The situation has only aggravated with the China-Pakistan Economic Corridor (CPEC), a flagship project of China’s One Belt and One Road initiative in the province. The port city of Gwadar lies in Balochistan. The post is being operated by a Chinese operator. The project is strongly opposed by the Baloch people who consider it as a part of the Federal government repressive policies that will deplete Balochistan’s natural resources without the benefits accruing to the province. The separatist groups have targeted Chinese engineers working on different projects and even attacked the Chinese consulate in Karachi in 2018. In May 2019, five people, including a soldier, were killed after gunmen stormed the only five-star hotel in Gwadar.

The latest round of conflicts started in early 2000 as separatist groups began targeting security forces. The conflicts intensified after a prominent tribal leader, Akbar Bugti, was killed in by the security forces in August 2006. Security forces are also accused of killing and dumping bodies of suspected militants without a fair trial. Over the years, dead bodies of missing Baloch activists have surfaced in different parts of the province. A heavy-handed approach by the federal government, including the Pakistan Army’s crackdown, is often blamed for pushing young Balochs to join the separatist groups.

Instead of redressing Baloch political and economic grievances, the Pakistani military is determined to impose state control through force. Baloch nationalists maintain that their actions are fuelled by the military’s attempts to subdue dissent by use of force. Many experts in Pakistan believe that it’s the state’s repressive response that triggers radicalisation of most elements of the ‘nationalist movement’ in the province.

Pakistan Army Operation in Balochistan

Pakistan security forces have been undertaking regular counter-terrorist operations in the province as part of Operation ‘Radd-ul-Fasad’ launched on 22 February 2017. The objective was to consolidate the gains of Operation ‘Zarb-e-Azb’. The Pakistan Army has never hesitated in killing its own people in these operations; often viewed as a battle between the Pakistani Punjabis and the rest of the country’s populace.

Though regular inputs of conduct of counter-terrorist operations by Pakistan security forces in Balochistan do leak out, the current operation involving troops of Frontier Corps militia, regular Pakistan army troops, SSG commandos and air force elements indicate a shift in Pakistani strategy. The current joint operations appear to be aimed at targeting and flushing out the Baloch rebels who have been carrying out regular attacks against Pakistan security forces in Balochistan.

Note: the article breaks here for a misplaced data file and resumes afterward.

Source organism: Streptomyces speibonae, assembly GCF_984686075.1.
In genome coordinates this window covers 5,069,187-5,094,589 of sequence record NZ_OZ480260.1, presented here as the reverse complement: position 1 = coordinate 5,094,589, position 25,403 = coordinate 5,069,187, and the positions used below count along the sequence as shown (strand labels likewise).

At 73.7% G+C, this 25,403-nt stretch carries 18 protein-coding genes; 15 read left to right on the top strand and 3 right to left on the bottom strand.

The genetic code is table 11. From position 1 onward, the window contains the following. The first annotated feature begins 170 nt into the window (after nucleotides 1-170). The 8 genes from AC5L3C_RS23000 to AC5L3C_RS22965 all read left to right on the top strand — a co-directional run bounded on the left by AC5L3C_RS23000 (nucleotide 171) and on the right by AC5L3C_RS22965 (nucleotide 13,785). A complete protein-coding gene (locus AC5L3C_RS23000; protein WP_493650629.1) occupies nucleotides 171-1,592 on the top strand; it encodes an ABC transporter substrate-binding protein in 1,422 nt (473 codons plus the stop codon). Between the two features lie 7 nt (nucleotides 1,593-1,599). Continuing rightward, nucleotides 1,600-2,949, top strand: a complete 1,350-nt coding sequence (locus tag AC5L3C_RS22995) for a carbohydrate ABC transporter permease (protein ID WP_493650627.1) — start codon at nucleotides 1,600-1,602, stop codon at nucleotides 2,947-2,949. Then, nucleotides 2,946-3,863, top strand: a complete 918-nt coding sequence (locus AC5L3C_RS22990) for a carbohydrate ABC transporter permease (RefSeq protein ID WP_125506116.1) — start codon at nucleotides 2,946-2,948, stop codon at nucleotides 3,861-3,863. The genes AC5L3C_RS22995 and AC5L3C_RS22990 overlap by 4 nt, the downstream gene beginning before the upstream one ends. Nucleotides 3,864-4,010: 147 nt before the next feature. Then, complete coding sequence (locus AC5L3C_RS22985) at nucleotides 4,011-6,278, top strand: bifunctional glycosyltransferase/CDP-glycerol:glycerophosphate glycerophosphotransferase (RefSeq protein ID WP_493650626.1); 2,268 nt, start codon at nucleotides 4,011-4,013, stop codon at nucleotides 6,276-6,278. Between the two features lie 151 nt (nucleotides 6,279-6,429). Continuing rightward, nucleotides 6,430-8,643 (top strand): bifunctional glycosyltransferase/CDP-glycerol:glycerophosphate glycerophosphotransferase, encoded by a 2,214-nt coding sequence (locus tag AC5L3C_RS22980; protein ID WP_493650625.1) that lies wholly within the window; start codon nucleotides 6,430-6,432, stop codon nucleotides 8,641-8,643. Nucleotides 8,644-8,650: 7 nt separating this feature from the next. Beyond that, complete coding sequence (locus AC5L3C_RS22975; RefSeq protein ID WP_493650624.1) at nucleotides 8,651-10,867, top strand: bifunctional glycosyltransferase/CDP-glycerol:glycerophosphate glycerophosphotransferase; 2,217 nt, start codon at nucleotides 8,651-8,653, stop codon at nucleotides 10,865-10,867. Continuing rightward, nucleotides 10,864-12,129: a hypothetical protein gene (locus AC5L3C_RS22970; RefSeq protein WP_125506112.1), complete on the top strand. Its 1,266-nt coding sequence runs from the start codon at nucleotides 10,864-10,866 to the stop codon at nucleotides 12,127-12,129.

The blatant misconduct and human rights violations being practised by the Pakistan security forces, during the ongoing operation in Balochistan, as brought out in the intercepts, need to be reported by the media, globally to highlight Pakistan atrocities on the Balochis.

Hundreds of Baloch rights activists across the globe have been holding anti-Pakistan protest by the Baloch diaspora since September 2019. There have been at least two dozen such demonstrations in Pakistan and different national capitals. Details of some prominent protests as follows:

On 13 September 2019, Baloch HR Council (BHRC) led by Hassan Dost, Vice President of Baloch National Movement under ‘Save the Baloch Initiative’ held a protest demonstration in front of headquarters of the UNHRC in Geneva, Switzerland against the CPEC. The UNHRC witnessed few more such demonstrations on 17 and 24 September by Baloch Voice Association (BVA) and civil society groups from PoK, Balochistan and Sindh, respectively.

Similarly, on 10 and 11 December 2019, the Baloch Republican Party held demonstrations in Busan, South Korea protesting against atrocities in Balochistan by Pakistan Army. A relentless spate of protests by the Balochi diaspora was witnessed between January to April in Davos, London and other major cities.

It is revealed that Pakistan Army plans to force the migration of local Balochi tribes in the general areas of Rustam Khan Shehr. Despite standing crops, the Pakistan Army is forcing the villagers to move out of their villages and relocate. The Pakistani army has also been accused of promoting religious groups to counter the narrative of Baloch nationalists.